animals that use metabolically generated heat to regulate body temperature independently of ambient temperature. Endothermy is a synapomorphy of the Mammalia, although it may have arisen in a (now extinct) synapsid ancestor; the fossil record does not distinguish these possibilities. Convergent in birds.
forest biomes are dominated by trees, otherwise forest biomes can vary widely in amount of precipitation and seasonality.
offspring are produced in more than one group (litters, clutches, etc.) and across multiple seasons (or other periods hospitable to reproduction). Iteroparous animals must, by definition, survive over multiple seasons (or periodic condition changes).
having the capacity to move from one place to another.
- native range
the area in which the animal is naturally found, the region in which it is endemic.
reproduction in which eggs are released by the female; development of offspring occurs outside the mother's body.
reproduction that includes combining the genetic contribution of two individuals, a male and a female
uses touch to communicate
- tropical savanna and grassland
A terrestrial biome. Savannas are grasslands with scattered individual trees that do not form a closed canopy. Extensive savannas are found in parts of subtropical and tropical Africa and South America, and in Australia.
A grassland with scattered trees or scattered clumps of trees, a type of community intermediate between grassland and forest. See also Tropical savanna and grassland biome.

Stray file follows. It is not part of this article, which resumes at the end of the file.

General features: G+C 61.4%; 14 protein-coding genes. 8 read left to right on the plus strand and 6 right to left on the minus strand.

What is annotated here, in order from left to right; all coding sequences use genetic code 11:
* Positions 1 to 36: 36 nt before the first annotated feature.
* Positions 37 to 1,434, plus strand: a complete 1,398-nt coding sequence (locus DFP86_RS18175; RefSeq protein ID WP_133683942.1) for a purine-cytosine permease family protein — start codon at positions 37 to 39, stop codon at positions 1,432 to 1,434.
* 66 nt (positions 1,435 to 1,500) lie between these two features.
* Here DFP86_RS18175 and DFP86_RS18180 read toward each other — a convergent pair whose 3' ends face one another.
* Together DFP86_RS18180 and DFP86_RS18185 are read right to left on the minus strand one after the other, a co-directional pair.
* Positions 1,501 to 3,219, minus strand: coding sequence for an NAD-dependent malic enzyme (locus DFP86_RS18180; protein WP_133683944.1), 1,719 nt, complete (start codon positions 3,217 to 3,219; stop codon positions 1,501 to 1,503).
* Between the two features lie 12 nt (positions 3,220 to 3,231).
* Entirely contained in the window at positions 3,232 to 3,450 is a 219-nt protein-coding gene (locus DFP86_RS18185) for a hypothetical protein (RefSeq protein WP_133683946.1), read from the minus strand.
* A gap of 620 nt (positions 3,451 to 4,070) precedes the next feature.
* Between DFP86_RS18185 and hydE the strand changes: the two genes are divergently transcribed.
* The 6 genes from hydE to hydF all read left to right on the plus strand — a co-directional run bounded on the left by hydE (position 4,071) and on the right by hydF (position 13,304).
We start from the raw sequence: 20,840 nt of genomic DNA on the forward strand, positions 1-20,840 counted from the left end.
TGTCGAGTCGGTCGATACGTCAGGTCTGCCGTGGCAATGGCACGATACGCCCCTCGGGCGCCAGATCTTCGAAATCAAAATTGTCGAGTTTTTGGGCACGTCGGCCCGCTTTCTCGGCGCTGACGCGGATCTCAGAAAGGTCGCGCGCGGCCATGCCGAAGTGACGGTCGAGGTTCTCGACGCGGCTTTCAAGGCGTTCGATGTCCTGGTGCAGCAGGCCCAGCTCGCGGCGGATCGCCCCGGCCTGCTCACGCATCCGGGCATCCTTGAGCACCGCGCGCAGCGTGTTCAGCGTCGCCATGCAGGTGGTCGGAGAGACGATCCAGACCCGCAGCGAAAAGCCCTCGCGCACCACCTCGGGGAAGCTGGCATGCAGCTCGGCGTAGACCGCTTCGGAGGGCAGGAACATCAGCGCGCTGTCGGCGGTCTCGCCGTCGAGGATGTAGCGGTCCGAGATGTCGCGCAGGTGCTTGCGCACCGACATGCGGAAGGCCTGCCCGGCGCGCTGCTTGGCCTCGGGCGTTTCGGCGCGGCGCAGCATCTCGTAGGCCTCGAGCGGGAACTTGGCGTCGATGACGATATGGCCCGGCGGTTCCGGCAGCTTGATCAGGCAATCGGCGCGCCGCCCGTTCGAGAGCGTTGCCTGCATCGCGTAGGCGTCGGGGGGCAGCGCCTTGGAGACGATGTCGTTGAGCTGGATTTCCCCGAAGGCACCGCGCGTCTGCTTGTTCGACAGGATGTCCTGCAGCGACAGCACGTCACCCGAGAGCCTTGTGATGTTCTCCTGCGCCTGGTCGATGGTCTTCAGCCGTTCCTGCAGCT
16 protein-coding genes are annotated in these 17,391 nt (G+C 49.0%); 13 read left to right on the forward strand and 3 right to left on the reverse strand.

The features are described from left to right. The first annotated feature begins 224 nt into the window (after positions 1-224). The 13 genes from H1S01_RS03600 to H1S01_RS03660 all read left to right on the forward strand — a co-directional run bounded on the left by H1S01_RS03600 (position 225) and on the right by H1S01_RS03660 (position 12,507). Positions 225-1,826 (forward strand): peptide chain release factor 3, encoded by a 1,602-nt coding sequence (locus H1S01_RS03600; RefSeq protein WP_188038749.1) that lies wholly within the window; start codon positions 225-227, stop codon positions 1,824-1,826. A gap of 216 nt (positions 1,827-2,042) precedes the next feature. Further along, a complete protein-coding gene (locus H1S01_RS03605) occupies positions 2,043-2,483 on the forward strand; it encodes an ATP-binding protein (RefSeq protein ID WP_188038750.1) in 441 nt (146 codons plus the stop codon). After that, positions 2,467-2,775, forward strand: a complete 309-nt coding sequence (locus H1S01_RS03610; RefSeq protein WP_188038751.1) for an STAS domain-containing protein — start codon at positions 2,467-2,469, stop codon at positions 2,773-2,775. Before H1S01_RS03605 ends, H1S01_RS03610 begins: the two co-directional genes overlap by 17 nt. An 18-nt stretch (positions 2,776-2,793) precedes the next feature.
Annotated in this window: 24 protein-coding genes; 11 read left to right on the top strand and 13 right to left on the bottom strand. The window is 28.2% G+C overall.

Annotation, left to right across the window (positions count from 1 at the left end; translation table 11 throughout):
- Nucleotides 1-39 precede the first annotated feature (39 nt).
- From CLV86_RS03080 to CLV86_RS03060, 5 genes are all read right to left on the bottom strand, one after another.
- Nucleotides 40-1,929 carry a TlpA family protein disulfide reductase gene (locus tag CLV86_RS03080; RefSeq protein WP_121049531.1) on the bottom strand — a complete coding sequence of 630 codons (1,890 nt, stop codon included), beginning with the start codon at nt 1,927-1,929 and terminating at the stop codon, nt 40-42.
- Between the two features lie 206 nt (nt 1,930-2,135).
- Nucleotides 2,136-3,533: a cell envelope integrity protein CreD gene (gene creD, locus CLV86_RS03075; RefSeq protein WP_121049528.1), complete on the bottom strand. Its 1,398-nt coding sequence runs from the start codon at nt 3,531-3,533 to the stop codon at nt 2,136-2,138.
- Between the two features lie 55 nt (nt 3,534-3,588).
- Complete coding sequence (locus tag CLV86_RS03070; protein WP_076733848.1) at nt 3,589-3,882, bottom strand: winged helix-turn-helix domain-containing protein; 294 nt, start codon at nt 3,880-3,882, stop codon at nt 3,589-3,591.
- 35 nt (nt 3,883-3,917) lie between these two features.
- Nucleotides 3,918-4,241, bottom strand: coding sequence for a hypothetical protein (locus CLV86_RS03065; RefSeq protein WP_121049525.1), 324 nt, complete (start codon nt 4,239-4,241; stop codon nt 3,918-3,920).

- temperate grassland
A terrestrial biome found in temperate latitudes (>23.5° N or S latitude). Vegetation is made up mostly of grasses, the height and species diversity of which depend largely on the amount of moisture available. Fire and grazing are important in the long-term maintenance of grasslands.
uses sight to communicate
Arizona-Sonora Desert Museum, 1998. "The Secret Lives of Hummingbirds" (On-line). Accessed February 13, 2001 at http://www.desertmuseum.org/index.html.
Baicich, P., C. Harrison. 1997. A Guide To The Nests, Eggs, and Nestlings of North American Birds 2nd. Ed.. San Diego, California: Academic Press.
Cassidy, J. 1990. Book of North American Birds. New York: The Reader's Digest Association, Inc..
Ehrlich, P. 1988. The Birder's Handbook A Field Guide To The Natural History of North American Birds. New York: Simon & Schuster Inc..
Farrand, J. 1988. An Audubon Handbook Western Birds. New York: McGraw-Hill Book Company.
Peterson, R. 1990. Peterson Field Guides Western Birds 3rd Ed.. Massachusetts: Houghton Mifflin Company..
Stokes, D., L. Stokes. 1996. Stokes Field Guide To Birds. New York: Little, Brown & Company.
Stokes, D., L. Stokes. 1989. The Complete Guide To Attracting Identifying & Enjoying Hummingbirds. New York: Little, Brown & Company.
Terres, J. 1980. The Audubon Society Encyclopedia of North American Birds. New York: Alfred A. Knopf.